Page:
Read the SEC Complaint (PDF)

More Blog Posts:
SEC Claims Investment Adviser Paid for Fraud Settlement With Client Monies, Stockbroker Fraud Blog, February 5, 2015

Insider Trading News: SEC Sues Ex-Capital One Data Analysts, U.S. Attorney Bharara Wants Rehearing in Case Involving Overturned Convictions, and Judge Vacates Four Men’s Guilty Pleas, Stockbroker Fraud Blog, January 23, 2015

Standard & Poor’s Settles Inflated Ratings Case for $1.5 Billion, Institutional Investor Securities Blog, February 3, 2015

January 23, 2015

Insider Trading News: SEC Sues Ex-Capital One Data Analysts, U.S. Attorney Bharara Wants Rehearing in Case Involving Overturned Convictions, and Judge Vacates Four Men’s Guilty Pleas

Ex-Capital Data One Analysts Are Defendants in SEC Insider Trading Lawsuit
The U.S. Securities and Exchange Commission is suing Nan Huang and Bonan Huang, two former Capital One data analysts, for insider trading. The regulator contends that the two of them used nonpublic data to trade in consumer retail companies’ shares before earnings and sales reports were issued. They allegedly used sales information that the credit card company had collected from millions of customers.

According to the SEC lawsuit, from 11/13 to 1/15 the two analysts made hundreds, perhaps thousands of keyword searches for sales information on at least 170 companies that are publicly traded. They had access to this data because part of their job was to serve as fraud investigators.

The Commission says that the two men knew how to examine the information to figure out whether a company’s sales were going up or down. From 1/12 to 1/15 Huang and Huang purportedly made $2.83 million via share trades, in some instances using call options and put options to make the trades. Stocks that they traded included those belonging to Apple. Capital One fired the two men earlier this month.

U.S. Attorney Preet Bharara Seeks Rehearing Regarding Ruling Overturning Hedge Fund Fraud Convictions
Manhattan U.S. Attorney Preet Bharara will ask for a rehearing of an insider trading case in which convictions were overturned. In the case, United States v. Newman, A United States Court of Appeals for the Third Circuit panel overturned the convictions of Level Global Investors hedge fund portfolio manager Anthony Chiasson and Diamondback Capital hedge fund portfolio manager Todd Newman. The panel cited a 1983 Supreme Court precedent that said remote tippees could only be held liable if they knew the original tipper and received “personal benefit” from said tippee. This could not be proven against the two men so the court dismissed the cases against them.

“Remote tippees” in insider trading cases are people that find out about material nonpublic data via an intermediary and not straight from the insider that was the original source of the information.

Judge Vacates Insider Trading Guilty Pleas
Just this week, a federal judge vacated guilty pleadings by Thomas Conradt, Daryl Payton, Trent Martin, and David Weishaus. The four men pleaded guilty to trading on non-public data ahead of IBM’s agreement to purchase SPSS for $1.2 billion in 2009. A lawyer working on the deal gave them the information. He passed on the data to Martin but did not think that he would share the information with anyone else or use it for trading.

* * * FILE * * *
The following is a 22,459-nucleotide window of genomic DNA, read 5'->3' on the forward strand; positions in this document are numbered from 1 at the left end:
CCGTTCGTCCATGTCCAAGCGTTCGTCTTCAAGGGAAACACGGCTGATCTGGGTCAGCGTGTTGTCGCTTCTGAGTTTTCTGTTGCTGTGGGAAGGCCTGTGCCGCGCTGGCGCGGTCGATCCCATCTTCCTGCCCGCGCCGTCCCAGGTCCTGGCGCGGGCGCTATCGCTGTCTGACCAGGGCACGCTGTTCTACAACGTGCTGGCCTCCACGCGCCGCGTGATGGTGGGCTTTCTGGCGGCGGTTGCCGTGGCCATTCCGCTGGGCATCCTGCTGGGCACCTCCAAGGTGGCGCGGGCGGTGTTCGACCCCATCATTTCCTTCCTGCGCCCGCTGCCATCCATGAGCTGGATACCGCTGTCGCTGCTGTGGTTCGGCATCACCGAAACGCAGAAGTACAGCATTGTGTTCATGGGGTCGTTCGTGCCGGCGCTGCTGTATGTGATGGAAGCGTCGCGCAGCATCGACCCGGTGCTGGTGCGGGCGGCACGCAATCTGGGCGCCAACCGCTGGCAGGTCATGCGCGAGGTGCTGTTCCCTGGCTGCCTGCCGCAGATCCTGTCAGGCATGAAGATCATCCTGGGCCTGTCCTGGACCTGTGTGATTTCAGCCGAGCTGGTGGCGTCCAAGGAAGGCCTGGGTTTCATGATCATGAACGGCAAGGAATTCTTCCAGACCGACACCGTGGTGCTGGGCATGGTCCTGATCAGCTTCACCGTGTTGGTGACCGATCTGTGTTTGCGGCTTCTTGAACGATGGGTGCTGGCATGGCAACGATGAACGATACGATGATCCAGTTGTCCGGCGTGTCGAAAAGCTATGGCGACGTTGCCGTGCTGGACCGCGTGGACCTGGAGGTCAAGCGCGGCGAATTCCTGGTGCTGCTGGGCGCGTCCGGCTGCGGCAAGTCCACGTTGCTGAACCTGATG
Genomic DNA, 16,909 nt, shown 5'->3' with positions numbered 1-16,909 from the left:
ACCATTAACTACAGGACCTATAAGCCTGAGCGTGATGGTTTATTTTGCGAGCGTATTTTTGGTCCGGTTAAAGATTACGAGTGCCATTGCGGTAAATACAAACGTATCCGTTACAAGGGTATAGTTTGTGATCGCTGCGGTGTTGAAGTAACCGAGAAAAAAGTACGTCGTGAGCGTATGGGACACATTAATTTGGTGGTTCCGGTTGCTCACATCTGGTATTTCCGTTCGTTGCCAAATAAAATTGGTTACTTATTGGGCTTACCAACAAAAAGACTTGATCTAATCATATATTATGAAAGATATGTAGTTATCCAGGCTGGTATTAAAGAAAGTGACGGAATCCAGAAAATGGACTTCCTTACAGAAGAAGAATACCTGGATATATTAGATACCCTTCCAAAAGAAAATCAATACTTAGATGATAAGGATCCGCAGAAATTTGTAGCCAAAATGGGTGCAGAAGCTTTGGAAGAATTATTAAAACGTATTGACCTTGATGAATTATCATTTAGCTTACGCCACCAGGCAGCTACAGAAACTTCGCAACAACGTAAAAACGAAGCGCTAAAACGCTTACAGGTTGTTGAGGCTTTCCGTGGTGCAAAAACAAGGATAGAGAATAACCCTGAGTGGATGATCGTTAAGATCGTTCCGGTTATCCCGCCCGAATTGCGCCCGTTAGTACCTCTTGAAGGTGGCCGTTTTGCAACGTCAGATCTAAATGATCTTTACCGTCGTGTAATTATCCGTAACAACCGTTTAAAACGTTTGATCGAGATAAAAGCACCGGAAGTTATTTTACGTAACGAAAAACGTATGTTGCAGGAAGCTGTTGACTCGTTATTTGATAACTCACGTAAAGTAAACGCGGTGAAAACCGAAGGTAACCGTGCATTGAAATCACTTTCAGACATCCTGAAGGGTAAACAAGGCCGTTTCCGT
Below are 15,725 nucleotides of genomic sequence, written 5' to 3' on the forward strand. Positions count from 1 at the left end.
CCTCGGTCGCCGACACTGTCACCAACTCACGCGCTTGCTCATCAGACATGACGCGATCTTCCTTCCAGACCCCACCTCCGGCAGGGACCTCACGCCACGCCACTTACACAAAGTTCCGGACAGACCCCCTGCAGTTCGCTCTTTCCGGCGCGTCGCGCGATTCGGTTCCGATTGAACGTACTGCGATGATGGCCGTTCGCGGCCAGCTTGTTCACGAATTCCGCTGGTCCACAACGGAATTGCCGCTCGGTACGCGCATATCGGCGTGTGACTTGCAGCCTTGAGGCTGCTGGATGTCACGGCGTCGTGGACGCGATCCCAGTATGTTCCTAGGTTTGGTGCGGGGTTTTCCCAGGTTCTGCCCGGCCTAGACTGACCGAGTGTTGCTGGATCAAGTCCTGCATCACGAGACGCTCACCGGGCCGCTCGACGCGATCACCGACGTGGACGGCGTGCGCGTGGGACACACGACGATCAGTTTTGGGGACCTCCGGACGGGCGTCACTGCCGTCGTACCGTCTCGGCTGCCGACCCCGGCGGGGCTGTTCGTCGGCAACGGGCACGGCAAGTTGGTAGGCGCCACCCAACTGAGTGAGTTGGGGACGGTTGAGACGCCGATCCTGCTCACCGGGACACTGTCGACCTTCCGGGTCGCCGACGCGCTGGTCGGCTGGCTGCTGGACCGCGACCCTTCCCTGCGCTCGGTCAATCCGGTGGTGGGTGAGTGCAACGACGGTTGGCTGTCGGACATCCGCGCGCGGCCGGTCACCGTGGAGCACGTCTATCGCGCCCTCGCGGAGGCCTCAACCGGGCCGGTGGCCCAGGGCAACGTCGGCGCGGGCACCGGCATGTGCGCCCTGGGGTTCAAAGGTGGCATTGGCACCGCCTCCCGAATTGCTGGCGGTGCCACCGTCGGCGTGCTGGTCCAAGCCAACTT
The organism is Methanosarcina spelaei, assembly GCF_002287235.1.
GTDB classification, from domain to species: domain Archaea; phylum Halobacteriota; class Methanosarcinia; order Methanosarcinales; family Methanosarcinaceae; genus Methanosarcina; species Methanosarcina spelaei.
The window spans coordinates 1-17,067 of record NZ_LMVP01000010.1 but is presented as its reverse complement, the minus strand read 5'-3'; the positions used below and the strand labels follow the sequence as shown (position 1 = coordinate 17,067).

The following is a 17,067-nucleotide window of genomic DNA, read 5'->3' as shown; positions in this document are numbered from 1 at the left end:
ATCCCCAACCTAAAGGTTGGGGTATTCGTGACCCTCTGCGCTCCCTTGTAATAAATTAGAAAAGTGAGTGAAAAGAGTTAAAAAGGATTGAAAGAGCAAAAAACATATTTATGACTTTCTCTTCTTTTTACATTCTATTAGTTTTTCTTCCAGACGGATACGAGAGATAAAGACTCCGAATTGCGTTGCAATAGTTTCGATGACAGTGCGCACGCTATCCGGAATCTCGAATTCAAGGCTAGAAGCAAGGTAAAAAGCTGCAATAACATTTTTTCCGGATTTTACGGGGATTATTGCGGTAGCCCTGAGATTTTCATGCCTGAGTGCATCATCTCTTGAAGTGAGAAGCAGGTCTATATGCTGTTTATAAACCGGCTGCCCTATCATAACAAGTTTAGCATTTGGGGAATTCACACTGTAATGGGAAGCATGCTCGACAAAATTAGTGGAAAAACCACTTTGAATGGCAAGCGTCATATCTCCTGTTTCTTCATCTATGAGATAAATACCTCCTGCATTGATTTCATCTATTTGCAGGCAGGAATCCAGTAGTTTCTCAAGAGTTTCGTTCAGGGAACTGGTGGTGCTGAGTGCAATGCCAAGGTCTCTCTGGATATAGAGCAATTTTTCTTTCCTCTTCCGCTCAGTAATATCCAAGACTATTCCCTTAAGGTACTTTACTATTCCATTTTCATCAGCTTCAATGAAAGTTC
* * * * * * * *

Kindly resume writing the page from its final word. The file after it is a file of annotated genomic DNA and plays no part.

The men requested that their guilty pleas be withdrawn after the Second Circuit panel overturned the convictions of Chiasson and Newman. U.S. District Judge Andrew L. Carter Jr. granted their request.

Now, ex-Galleon Group trader Zvi Goffer is also saying that he will try to get his insider trading conviction, which came with a ten-year prison term, dismissed. Nicknamed the “Octopussy” while at that firm, Goffer is accused of having direct knowledge that tippers were benefiting and personally directing cash payments to them for giving over the material, non-public data.

U.S. regulators sue former Capital One employees for insider trading, Reuters, January 22, 2015

Insider trading convictions vacated, USA Today, January 22, 2015

Insider-Trading Defendants Allowed to Retract Guilty Pleas, The Wall Street Journal, January 22, 2015

More Blog Posts:
SEC Wants $602M Fund Set Up for Victims of SAC Capital’s Insider Trading, Stockbroker Fraud Blog, November 17, 2014

Ex-Ameriprise Manager Who Helped with SAC Capital Insider Trading Case Settles Charges Against Her, Institutional Investor Securities Blog, December 9, 2014

Texas State Securities Board Was Special Prosecutor in $1M Securities Fraud Case
, Stockbroker Fraud Blog, January 22, 2015

December 10, 2014

SEC Headlines: Regulator Probes Oppenheimer Executive, Prepares Insider Trading Case Against Policy Research Firm, & Wants to Suspend Standard & Poor’s From Rating CMBSs

SEC Investigating Ex-Oppenheimer Executive for Securities Law Violations
According to, Robert Okin, Oppenheimer & Co.’s (OPY) former retail brokerage head, is under investigation by the Securities and Exchange Commission. In October, the agency’s enforcement division notified Okin that, based on a preliminary determination, it intended to file charges against him for securities law violations, including failure to supervise.